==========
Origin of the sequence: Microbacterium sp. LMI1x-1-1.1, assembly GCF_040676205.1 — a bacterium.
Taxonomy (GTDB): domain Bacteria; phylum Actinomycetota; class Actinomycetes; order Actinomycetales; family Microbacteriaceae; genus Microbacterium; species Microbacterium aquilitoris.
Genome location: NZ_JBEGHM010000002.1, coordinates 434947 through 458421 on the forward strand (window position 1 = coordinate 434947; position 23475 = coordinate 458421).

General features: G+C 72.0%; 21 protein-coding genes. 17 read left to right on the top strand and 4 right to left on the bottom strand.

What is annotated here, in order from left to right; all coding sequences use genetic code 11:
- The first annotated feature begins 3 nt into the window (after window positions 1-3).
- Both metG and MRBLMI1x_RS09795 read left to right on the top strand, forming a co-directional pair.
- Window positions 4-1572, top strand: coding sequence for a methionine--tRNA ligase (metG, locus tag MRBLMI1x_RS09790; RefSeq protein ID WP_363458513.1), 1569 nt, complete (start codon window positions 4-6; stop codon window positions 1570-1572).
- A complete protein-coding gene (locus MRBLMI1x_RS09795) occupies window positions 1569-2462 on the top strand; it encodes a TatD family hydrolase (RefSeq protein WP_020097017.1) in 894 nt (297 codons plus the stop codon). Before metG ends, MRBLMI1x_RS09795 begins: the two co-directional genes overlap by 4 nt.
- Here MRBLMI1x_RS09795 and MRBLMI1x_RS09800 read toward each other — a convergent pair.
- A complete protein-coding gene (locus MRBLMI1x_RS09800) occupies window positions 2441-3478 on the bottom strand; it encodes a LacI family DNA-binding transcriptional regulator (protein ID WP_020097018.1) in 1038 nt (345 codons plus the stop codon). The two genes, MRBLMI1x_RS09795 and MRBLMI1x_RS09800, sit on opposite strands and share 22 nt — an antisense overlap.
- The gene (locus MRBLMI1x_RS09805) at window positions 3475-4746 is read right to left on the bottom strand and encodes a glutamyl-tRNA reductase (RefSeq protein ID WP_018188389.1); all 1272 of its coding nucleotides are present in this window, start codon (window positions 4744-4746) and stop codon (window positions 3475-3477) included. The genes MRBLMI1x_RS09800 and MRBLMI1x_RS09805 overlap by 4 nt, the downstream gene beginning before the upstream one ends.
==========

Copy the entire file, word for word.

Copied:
Origin of the sequence: Microbacterium sp. LMI1x-1-1.1, assembly GCF_040676205.1 — a bacterium.
Taxonomy (GTDB): domain Bacteria; phylum Actinomycetota; class Actinomycetes; order Actinomycetales; family Microbacteriaceae; genus Microbacterium; species Microbacterium aquilitoris.
Genome location: NZ_JBEGHM010000002.1, coordinates 434947 through 458421 on the forward strand (window position 1 = coordinate 434947; position 23475 = coordinate 458421).

General features: G+C 72.0%; 21 protein-coding genes. 17 read left to right on the top strand and 4 right to left on the bottom strand.

What is annotated here, in order from left to right; all coding sequences use genetic code 11:
- The first annotated feature begins 3 nt into the window (after window positions 1-3).
- Both metG and MRBLMI1x_RS09795 read left to right on the top strand, forming a co-directional pair.
- Window positions 4-1572, top strand: coding sequence for a methionine--tRNA ligase (metG, locus tag MRBLMI1x_RS09790; RefSeq protein ID WP_363458513.1), 1569 nt, complete (start codon window positions 4-6; stop codon window positions 1570-1572).
- A complete protein-coding gene (locus MRBLMI1x_RS09795) occupies window positions 1569-2462 on the top strand; it encodes a TatD family hydrolase (RefSeq protein WP_020097017.1) in 894 nt (297 codons plus the stop codon). Before metG ends, MRBLMI1x_RS09795 begins: the two co-directional genes overlap by 4 nt.
- Here MRBLMI1x_RS09795 and MRBLMI1x_RS09800 read toward each other — a convergent pair.
- A complete protein-coding gene (locus MRBLMI1x_RS09800) occupies window positions 2441-3478 on the bottom strand; it encodes a LacI family DNA-binding transcriptional regulator (protein ID WP_020097018.1) in 1038 nt (345 codons plus the stop codon). The two genes, MRBLMI1x_RS09795 and MRBLMI1x_RS09800, sit on opposite strands and share 22 nt — an antisense overlap.
- The gene (locus MRBLMI1x_RS09805) at window positions 3475-4746 is read right to left on the bottom strand and encodes a glutamyl-tRNA reductase (RefSeq protein ID WP_018188389.1); all 1272 of its coding nucleotides are present in this window, start codon (window positions 4744-4746) and stop codon (window positions 3475-3477) included. The genes MRBLMI1x_RS09800 and MRBLMI1x_RS09805 overlap by 4 nt, the downstream gene beginning before the upstream one ends.